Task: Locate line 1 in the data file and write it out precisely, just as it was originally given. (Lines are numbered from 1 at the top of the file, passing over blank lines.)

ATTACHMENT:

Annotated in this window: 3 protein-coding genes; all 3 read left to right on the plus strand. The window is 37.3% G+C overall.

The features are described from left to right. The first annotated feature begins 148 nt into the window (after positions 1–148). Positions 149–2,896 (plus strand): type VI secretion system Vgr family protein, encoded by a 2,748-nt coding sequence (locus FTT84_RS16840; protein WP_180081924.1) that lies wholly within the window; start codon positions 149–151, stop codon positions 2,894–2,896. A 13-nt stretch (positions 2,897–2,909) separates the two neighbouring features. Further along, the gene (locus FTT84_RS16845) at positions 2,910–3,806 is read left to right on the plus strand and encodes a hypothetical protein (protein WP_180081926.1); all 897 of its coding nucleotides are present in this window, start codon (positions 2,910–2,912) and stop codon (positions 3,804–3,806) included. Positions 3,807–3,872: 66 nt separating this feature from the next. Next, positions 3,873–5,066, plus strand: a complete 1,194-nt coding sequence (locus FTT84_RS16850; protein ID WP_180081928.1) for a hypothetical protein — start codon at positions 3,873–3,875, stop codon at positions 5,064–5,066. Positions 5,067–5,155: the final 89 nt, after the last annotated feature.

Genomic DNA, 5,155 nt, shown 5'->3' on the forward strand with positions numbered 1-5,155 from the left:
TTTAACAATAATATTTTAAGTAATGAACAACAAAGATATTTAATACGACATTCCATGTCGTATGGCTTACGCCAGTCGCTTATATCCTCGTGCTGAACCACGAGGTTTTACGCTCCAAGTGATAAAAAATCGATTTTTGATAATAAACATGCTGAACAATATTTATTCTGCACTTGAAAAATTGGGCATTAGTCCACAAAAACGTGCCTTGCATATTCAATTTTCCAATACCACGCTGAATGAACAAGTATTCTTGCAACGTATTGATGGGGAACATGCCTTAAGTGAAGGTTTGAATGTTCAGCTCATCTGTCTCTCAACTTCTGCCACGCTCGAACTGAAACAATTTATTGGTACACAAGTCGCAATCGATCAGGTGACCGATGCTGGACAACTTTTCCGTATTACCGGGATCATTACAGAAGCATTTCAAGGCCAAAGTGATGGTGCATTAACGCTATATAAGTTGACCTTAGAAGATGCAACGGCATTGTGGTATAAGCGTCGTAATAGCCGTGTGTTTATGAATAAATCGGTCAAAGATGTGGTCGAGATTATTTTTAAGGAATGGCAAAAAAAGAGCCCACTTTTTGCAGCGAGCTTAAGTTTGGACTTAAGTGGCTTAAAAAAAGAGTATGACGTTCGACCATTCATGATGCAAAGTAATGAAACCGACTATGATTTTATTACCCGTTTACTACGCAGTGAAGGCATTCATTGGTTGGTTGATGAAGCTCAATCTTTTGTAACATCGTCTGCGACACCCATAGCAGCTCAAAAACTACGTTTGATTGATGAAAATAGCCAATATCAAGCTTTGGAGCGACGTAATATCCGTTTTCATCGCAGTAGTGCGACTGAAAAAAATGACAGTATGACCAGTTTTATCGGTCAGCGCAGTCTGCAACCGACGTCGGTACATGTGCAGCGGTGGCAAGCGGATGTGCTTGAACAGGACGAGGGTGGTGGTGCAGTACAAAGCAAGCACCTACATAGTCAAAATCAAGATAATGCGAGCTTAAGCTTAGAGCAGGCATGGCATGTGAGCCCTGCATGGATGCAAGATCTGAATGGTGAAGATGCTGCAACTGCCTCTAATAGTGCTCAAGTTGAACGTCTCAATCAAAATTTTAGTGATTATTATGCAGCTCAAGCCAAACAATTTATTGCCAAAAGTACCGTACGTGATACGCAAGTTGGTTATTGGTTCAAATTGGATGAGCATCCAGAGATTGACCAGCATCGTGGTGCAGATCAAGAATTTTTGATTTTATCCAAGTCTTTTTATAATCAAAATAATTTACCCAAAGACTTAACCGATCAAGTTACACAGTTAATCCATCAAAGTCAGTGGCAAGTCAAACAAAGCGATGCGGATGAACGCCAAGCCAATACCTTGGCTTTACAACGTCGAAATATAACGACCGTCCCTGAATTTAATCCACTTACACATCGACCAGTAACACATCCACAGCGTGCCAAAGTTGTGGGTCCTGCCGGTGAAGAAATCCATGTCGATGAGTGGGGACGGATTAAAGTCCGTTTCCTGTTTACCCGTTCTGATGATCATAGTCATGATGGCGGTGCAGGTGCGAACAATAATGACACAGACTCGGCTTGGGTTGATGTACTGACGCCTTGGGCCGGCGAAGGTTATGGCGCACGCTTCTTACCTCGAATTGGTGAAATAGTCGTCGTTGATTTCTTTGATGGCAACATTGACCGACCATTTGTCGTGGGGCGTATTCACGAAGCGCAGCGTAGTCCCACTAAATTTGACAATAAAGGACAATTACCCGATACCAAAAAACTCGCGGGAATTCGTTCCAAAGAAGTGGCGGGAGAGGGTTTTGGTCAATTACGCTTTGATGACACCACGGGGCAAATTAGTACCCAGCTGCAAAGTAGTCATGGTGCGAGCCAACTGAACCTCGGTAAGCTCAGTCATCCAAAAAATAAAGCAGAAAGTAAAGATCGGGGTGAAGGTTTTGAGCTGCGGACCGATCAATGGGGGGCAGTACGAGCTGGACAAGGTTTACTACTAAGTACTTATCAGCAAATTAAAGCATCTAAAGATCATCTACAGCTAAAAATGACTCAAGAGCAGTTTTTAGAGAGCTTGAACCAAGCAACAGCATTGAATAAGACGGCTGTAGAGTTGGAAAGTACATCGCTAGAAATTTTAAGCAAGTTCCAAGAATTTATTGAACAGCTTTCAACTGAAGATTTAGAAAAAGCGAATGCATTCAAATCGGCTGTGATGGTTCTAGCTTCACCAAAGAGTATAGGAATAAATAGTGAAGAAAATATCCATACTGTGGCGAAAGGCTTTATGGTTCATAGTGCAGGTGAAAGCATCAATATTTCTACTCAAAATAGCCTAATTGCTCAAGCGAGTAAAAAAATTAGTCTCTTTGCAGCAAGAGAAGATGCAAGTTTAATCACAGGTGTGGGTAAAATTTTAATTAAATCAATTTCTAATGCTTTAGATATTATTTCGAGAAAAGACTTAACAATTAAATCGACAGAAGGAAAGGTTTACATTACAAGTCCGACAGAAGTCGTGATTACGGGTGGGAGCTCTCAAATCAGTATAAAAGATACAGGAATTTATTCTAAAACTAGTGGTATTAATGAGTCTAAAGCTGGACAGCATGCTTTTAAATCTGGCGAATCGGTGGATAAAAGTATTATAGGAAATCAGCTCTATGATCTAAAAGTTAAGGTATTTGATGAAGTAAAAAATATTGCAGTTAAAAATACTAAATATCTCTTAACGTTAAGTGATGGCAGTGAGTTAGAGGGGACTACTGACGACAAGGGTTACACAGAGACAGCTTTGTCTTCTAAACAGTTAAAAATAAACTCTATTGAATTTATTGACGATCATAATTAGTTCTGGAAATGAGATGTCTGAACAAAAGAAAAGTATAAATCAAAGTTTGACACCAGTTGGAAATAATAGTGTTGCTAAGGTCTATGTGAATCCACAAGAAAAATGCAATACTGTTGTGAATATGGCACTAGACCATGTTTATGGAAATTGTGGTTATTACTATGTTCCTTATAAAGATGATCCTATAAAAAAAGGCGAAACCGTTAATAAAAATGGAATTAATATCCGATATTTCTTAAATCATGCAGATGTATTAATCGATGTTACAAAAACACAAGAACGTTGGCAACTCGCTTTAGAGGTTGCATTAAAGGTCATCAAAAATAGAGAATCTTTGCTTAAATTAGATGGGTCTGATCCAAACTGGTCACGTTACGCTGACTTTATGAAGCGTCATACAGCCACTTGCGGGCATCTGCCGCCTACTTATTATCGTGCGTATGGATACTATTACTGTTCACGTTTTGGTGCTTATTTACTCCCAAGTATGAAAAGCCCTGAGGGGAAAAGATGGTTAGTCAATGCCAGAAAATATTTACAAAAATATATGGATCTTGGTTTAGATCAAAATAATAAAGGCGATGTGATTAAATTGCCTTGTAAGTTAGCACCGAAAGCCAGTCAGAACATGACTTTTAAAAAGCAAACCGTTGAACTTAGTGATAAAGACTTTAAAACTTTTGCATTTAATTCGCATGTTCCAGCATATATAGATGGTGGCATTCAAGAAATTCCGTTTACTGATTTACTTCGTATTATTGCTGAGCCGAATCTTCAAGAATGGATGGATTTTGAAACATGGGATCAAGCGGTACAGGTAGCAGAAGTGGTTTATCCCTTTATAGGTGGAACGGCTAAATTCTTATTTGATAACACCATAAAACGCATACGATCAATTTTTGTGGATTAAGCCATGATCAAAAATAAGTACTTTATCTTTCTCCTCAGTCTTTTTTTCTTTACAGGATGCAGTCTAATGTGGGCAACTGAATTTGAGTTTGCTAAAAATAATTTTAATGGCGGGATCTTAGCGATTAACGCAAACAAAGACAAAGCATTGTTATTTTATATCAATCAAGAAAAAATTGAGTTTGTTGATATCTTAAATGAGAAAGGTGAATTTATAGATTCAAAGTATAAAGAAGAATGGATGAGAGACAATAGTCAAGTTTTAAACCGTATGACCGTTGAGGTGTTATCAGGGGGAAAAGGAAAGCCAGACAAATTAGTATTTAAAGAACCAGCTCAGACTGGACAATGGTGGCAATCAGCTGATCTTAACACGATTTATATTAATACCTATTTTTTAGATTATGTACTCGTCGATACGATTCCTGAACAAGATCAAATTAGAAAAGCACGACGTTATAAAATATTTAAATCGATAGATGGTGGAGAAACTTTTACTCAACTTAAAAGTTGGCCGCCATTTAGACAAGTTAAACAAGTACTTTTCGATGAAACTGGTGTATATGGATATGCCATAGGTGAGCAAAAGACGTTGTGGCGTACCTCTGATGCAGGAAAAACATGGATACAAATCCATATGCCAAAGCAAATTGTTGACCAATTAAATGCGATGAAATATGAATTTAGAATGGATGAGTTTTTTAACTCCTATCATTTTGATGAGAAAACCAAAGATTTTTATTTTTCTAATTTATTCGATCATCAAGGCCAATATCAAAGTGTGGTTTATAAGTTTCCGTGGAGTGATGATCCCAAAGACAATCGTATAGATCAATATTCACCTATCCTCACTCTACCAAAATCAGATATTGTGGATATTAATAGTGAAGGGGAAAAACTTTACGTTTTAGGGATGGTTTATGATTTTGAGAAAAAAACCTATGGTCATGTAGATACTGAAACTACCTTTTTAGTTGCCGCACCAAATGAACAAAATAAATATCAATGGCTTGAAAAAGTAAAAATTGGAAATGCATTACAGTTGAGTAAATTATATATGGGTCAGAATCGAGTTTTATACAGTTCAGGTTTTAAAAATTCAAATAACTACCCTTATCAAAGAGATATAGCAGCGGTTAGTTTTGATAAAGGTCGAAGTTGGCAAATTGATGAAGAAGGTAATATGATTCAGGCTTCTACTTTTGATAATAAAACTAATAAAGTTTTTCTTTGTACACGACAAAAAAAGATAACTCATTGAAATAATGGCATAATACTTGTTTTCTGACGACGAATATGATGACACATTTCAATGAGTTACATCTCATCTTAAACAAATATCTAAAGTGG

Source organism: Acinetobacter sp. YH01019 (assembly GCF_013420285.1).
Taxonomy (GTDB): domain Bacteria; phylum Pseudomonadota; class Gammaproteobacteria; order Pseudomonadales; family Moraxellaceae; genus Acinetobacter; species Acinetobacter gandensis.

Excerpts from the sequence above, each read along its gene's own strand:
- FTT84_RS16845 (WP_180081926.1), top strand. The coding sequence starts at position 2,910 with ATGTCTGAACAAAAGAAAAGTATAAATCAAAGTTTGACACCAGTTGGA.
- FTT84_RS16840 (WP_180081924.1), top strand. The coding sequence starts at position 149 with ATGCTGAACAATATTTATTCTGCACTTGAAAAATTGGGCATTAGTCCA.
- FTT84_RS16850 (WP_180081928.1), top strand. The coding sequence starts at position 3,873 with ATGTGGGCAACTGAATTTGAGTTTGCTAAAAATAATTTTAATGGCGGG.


Annotated in this window: 3 protein-coding genes; all 3 read left to right on the plus strand. The window is 37.3% G+C overall.